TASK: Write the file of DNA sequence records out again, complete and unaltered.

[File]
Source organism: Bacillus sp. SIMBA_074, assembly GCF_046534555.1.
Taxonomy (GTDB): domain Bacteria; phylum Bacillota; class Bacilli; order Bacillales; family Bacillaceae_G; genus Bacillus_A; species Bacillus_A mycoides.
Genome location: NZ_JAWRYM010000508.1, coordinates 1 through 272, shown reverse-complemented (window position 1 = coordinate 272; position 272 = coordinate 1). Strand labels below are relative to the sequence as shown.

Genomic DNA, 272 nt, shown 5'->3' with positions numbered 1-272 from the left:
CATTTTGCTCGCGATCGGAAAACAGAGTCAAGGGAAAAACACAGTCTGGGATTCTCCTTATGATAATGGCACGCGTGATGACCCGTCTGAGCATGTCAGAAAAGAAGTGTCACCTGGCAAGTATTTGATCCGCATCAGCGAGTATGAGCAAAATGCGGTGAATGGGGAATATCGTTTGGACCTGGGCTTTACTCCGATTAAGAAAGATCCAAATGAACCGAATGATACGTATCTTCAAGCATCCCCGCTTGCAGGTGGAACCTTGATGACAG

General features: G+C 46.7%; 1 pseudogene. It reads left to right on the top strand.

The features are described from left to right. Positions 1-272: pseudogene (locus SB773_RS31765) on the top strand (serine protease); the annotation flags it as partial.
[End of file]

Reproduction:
Source organism: Bacillus sp. SIMBA_074, assembly GCF_046534555.1.
Taxonomy (GTDB): domain Bacteria; phylum Bacillota; class Bacilli; order Bacillales; family Bacillaceae_G; genus Bacillus_A; species Bacillus_A mycoides.
Genome location: NZ_JAWRYM010000508.1, coordinates 1 through 272, shown reverse-complemented (window position 1 = coordinate 272; position 272 = coordinate 1). Strand labels below are relative to the sequence as shown.

Genomic DNA, 272 nt, shown 5'->3' with positions numbered 1-272 from the left:
CATTTTGCTCGCGATCGGAAAACAGAGTCAAGGGAAAAACACAGTCTGGGATTCTCCTTATGATAATGGCACGCGTGATGACCCGTCTGAGCATGTCAGAAAAGAAGTGTCACCTGGCAAGTATTTGATCCGCATCAGCGAGTATGAGCAAAATGCGGTGAATGGGGAATATCGTTTGGACCTGGGCTTTACTCCGATTAAGAAAGATCCAAATGAACCGAATGATACGTATCTTCAAGCATCCCCGCTTGCAGGTGGAACCTTGATGACAG

General features: G+C 46.7%; 1 pseudogene. It reads left to right on the top strand.

The features are described from left to right. Positions 1-272: pseudogene (locus SB773_RS31765) on the top strand (serine protease); the annotation flags it as partial.